It's true. The hills around Medellin showcase every shade of green Mother Nature has to serve up, from pastel to emerald, marked off in places, where farmers have been at work, in tidy geometric patterns, just like in Ireland. As the bright sun crosses overhead, the changing angles of light pick out the terraced plots, the cascading wildflowers, the blankets of grass, the leafy trees, spotlighting them in turn. You have the thought that you never knew green before, you only thought you did, just like in Ireland.
Finally, we've been venturing beyond our neighborhood, getting out to discover some of the mountain towns that surround Medellin. We've climbed the mammoth rock that juts more than 650 feet above Guatape, we've stopped for a traditional parrilla lunch in El Retiro, we've shopped for antiques and commissioned some custom-made furniture in Las Palmas (for about one-fourth the prices we've seen for the same things in downtown shops)...
And the more we explore, the better we like this place. "I don't understand why the whole world doesn't live here," Lief joked yesterday as we were winding our way through more too-green-and-virgin-to-be-believed countryside.
This morning we'll join the rest of Medellin for a walk through the city. Every Sunday, from dawn until 1 p.m., Avenida El Poblado is closed to traffic and becomes a pedestrians-only thoroughfare that nearly bursts with pedestrians of all descriptions--on skates, roller blades, skateboards, bicycles, and their own two feet, in pairs, with children, with dogs, and solo--delighting in the fact that they're living in one of the world's most delightful cities.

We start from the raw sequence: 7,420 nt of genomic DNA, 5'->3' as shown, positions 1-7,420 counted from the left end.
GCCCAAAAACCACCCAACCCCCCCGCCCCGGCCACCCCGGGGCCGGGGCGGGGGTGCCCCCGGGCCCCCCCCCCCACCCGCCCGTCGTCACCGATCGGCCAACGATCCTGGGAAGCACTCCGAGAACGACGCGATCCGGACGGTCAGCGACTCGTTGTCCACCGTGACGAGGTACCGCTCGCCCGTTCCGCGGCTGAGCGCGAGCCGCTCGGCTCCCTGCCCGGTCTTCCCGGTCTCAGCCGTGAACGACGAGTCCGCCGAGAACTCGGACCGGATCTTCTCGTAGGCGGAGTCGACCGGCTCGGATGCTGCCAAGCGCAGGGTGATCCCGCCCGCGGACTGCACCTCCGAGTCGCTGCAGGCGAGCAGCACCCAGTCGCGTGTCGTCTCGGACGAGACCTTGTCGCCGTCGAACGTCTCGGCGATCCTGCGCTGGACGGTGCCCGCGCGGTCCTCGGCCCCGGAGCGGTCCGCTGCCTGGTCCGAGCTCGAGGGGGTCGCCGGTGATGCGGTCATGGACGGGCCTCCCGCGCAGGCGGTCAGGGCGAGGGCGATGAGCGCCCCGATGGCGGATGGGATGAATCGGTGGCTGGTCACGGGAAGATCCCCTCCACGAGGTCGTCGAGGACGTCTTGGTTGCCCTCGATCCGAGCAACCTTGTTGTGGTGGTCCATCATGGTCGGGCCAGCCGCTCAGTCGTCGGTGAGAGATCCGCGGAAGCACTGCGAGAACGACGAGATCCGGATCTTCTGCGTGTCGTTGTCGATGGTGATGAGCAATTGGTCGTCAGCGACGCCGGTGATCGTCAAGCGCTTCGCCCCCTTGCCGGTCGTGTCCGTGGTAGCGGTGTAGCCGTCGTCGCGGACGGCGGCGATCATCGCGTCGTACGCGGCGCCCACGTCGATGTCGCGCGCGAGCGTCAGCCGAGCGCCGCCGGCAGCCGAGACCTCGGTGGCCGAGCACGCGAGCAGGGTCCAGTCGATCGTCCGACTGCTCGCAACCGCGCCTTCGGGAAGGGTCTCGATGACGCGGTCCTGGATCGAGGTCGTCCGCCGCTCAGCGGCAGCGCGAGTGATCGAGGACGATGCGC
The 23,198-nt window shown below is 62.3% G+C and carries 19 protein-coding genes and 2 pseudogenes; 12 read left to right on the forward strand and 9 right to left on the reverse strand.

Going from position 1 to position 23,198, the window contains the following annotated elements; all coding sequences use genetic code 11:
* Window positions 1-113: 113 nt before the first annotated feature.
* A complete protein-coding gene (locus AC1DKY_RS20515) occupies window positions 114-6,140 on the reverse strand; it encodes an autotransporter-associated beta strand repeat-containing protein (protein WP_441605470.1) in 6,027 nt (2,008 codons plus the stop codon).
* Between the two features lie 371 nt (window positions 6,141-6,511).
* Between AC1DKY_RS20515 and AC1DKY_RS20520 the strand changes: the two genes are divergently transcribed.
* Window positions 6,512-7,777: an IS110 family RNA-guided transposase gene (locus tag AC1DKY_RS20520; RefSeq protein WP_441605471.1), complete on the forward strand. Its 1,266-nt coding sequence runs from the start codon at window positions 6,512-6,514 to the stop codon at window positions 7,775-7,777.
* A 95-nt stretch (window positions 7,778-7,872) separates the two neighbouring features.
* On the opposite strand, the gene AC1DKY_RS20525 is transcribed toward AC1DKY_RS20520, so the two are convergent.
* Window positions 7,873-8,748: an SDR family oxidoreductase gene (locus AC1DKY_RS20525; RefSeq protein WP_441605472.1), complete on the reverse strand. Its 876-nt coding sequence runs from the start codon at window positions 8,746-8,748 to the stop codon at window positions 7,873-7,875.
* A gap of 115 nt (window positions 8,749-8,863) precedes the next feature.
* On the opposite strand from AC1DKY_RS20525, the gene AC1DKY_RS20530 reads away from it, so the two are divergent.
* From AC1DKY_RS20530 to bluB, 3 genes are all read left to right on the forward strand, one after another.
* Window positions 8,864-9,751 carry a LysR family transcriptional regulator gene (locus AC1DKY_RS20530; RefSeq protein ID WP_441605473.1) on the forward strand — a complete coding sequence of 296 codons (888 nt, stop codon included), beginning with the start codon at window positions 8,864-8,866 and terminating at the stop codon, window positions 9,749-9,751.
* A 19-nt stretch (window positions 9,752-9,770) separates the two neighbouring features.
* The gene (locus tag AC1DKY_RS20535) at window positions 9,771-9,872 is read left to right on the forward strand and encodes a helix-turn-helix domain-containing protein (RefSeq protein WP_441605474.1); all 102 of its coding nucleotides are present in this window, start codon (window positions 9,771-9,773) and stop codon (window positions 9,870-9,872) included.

We're in Medellin this week, enjoying our first family stay in our just renovated apartment here. Sitting on the terrace the other afternoon, I thought about resale marketsâ€¦and how much sense Medellin makes in this context. This is an active market with a large local population plus a growing expat population. If we were to put our apartment up for sale today, it would likely sell quickly for a decent price. The location is good, the size of the apartment appeals to a large section of the market, and it's been renovated, meaning no work required of the new owner. It's turn-key.
Another property I saw recently, not here but back in Panama, didn't meet those criteria. It's a lovely house in a pretty setting, but the location would really only appeal to a niche expat market, narrowing the pool of potential buyers. When you factor in the million dollar-plus price tag, the resale market narrows further. The owners are aware of this and have reconciled to the idea that it could take up to two years to sell the place. Additionally, they didn't buy for investment. They bought a place where they wanted to live themselves and knew the consequences down the line could be a slow resale.
This example brings another real estate adage to mind: If you're buying for investment, don't buy the nicest house on the block. It won't have as much upside as the least nice house in the same neighborhood.
In the current global real estate climate, you want to focus on opportunities in active markets. You also want to focus on properties with the potential to generate yields, as capital appreciation is no longer a forgone conclusion in most markets. Yields are key, but my point is that you want to balance the yield potential with the potential to resell your property when the time comes. A market's buyer base is more important than ever.
Again, Medellin hits all the marks. You can find good yield-producing opportunities (when you buy the right type of property in the right location), and you can feel pretty comfortable about your prospects for resale down the line. The local market is broad, and the expat market is growing.